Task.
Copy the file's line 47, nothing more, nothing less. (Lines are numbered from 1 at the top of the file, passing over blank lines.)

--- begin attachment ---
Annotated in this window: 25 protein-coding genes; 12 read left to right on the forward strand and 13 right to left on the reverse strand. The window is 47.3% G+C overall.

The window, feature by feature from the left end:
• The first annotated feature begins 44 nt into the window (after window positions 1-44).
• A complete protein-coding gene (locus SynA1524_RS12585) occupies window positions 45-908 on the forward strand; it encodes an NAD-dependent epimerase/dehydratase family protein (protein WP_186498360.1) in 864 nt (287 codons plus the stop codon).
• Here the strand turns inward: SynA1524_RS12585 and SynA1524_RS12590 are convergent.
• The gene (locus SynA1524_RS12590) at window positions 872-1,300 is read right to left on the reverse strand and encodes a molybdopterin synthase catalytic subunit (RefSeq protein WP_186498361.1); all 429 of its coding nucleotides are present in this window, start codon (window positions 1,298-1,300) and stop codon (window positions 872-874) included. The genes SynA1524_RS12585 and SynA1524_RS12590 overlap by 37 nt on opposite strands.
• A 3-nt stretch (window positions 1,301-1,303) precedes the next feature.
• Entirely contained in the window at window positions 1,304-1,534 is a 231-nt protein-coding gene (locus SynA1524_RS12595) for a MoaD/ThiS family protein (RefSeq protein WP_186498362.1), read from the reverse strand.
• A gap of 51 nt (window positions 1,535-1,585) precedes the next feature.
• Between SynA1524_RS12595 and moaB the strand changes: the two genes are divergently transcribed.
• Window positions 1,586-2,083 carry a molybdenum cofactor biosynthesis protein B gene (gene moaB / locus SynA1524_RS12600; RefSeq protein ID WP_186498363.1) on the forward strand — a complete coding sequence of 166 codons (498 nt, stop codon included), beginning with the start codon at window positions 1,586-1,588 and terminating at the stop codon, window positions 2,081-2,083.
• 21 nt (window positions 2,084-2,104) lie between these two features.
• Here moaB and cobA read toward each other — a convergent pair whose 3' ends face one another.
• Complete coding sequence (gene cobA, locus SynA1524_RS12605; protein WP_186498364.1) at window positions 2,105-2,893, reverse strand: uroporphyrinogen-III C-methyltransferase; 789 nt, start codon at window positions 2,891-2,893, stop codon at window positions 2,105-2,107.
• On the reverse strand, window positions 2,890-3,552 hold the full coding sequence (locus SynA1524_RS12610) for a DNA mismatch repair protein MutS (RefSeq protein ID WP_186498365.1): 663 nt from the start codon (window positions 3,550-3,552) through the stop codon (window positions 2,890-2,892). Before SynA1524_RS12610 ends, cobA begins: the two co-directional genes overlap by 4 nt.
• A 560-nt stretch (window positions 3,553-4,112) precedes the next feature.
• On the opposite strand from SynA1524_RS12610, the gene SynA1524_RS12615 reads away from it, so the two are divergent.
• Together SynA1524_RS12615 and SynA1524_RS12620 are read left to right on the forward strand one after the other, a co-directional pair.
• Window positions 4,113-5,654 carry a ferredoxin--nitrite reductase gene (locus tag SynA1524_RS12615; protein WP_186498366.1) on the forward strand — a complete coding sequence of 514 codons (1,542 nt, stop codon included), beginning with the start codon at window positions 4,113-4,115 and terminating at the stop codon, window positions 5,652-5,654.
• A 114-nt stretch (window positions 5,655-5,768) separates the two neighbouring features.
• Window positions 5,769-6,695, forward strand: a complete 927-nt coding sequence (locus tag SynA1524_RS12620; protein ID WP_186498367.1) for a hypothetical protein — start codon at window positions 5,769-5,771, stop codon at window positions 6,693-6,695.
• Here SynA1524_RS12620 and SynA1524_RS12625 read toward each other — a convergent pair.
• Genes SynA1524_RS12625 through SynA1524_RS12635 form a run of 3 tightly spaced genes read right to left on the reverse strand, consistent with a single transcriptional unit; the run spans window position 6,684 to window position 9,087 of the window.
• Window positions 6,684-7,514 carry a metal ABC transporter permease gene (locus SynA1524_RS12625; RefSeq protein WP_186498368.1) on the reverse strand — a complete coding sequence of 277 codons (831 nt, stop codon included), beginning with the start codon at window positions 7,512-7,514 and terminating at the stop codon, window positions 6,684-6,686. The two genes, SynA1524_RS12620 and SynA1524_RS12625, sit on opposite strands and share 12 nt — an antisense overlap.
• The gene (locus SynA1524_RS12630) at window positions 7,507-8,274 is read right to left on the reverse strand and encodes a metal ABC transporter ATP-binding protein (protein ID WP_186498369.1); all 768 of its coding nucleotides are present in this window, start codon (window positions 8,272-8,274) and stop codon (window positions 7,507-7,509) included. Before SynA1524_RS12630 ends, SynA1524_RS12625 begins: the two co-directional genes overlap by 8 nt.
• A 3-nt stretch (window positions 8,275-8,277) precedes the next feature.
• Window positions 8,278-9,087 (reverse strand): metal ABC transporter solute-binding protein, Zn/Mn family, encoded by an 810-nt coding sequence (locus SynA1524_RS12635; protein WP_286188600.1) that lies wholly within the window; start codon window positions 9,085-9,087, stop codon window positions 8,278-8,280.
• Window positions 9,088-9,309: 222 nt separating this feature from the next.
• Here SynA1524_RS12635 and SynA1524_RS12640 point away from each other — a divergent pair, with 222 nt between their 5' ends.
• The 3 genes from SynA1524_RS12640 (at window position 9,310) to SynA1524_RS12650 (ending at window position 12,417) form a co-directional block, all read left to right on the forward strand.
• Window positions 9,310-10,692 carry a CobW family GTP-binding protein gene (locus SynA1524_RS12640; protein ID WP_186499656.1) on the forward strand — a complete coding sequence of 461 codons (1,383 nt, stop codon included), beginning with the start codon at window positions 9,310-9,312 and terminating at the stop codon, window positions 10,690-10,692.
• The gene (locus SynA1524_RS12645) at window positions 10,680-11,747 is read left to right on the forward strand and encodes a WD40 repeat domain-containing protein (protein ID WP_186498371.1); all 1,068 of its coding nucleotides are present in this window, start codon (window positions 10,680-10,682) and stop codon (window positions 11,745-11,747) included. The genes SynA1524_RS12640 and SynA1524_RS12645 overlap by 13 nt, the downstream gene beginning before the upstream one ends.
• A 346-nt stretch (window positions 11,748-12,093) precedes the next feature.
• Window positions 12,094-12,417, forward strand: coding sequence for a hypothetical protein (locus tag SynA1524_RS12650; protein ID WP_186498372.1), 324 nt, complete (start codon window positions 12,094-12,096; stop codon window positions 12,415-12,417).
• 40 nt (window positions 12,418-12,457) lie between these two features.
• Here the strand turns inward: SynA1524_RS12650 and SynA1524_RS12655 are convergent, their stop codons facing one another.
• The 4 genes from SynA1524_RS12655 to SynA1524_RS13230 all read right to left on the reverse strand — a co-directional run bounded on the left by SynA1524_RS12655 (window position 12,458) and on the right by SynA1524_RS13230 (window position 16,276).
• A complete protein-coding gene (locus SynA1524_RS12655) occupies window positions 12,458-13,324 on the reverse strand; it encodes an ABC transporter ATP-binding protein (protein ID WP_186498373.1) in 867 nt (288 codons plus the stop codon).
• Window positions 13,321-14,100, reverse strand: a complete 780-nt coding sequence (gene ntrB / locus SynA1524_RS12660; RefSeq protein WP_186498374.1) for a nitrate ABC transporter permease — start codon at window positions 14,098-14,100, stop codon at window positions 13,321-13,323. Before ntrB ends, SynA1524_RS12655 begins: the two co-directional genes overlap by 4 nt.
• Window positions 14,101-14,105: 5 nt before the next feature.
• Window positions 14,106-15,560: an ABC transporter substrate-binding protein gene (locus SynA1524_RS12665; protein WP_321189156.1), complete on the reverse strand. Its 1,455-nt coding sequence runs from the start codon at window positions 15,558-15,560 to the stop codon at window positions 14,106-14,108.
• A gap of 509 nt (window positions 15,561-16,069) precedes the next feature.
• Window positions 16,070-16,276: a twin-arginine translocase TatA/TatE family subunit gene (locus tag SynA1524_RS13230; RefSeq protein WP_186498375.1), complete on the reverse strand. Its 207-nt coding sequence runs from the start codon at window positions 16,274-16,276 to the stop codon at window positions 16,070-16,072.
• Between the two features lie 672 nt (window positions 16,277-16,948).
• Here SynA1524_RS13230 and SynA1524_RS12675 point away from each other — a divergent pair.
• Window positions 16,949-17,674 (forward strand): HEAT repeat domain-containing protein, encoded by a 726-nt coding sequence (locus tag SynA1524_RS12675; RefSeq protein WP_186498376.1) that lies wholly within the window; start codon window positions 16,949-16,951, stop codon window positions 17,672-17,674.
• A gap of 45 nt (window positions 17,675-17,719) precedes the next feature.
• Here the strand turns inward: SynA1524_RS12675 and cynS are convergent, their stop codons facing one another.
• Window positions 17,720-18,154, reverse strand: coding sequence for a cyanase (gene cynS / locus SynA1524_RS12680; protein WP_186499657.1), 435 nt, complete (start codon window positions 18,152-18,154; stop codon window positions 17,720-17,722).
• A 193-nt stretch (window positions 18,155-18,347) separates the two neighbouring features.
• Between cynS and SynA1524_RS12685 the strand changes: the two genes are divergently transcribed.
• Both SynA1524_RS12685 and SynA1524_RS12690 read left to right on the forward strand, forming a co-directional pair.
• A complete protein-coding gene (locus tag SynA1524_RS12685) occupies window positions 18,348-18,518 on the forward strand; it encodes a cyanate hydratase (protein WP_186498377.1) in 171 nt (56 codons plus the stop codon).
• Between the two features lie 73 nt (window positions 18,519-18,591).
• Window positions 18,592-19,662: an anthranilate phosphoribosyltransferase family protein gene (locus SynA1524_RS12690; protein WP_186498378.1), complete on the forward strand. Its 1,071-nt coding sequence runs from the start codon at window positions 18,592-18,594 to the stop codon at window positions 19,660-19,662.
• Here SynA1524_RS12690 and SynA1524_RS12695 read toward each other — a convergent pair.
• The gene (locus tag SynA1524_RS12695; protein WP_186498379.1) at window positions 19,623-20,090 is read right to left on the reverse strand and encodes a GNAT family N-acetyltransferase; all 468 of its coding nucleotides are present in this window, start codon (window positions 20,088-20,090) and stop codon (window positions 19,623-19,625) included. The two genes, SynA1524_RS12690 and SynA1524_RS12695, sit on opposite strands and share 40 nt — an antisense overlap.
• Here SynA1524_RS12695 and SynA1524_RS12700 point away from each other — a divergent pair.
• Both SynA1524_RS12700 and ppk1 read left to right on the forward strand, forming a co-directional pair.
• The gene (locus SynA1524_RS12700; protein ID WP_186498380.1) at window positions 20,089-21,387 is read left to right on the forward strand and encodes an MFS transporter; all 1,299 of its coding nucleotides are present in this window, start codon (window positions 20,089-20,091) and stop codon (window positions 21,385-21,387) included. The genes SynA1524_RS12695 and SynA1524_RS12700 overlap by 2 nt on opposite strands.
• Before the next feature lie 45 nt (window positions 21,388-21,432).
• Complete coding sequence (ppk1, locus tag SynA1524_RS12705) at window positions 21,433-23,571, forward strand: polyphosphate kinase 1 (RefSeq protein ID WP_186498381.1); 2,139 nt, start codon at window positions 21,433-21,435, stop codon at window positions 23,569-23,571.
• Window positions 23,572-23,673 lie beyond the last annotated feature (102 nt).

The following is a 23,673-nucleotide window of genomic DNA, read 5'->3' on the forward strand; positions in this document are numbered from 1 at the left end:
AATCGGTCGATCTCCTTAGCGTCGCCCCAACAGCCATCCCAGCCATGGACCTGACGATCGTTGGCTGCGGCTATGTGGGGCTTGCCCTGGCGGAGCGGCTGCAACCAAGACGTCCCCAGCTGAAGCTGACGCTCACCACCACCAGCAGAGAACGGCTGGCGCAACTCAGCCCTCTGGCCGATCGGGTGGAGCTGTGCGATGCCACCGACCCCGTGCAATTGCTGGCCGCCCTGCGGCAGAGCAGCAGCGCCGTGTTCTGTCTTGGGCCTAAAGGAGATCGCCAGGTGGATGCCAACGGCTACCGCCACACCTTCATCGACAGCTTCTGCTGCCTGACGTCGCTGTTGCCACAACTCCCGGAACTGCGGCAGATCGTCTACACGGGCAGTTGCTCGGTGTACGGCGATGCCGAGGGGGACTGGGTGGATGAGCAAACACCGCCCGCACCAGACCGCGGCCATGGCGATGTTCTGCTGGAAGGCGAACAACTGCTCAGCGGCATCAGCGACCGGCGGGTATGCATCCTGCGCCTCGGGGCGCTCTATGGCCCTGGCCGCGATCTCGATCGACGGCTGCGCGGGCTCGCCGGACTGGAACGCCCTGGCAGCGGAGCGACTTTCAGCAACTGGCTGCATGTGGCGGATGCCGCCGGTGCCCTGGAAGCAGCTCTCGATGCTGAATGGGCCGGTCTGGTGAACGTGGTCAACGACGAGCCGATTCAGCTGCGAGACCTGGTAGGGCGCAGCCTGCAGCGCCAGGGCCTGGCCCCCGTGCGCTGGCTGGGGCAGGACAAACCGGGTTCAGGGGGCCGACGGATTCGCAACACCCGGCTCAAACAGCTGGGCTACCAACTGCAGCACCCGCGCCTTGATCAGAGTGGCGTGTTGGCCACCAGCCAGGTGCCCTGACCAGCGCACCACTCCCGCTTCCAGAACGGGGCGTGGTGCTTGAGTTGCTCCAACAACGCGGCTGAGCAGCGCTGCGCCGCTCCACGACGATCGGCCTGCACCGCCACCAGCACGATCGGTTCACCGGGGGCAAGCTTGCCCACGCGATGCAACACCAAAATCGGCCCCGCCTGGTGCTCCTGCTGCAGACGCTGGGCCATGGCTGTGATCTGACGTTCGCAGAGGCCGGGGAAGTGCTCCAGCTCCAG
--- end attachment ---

• A gap of 45 nt (window positions 17,675-17,719) precedes the next feature.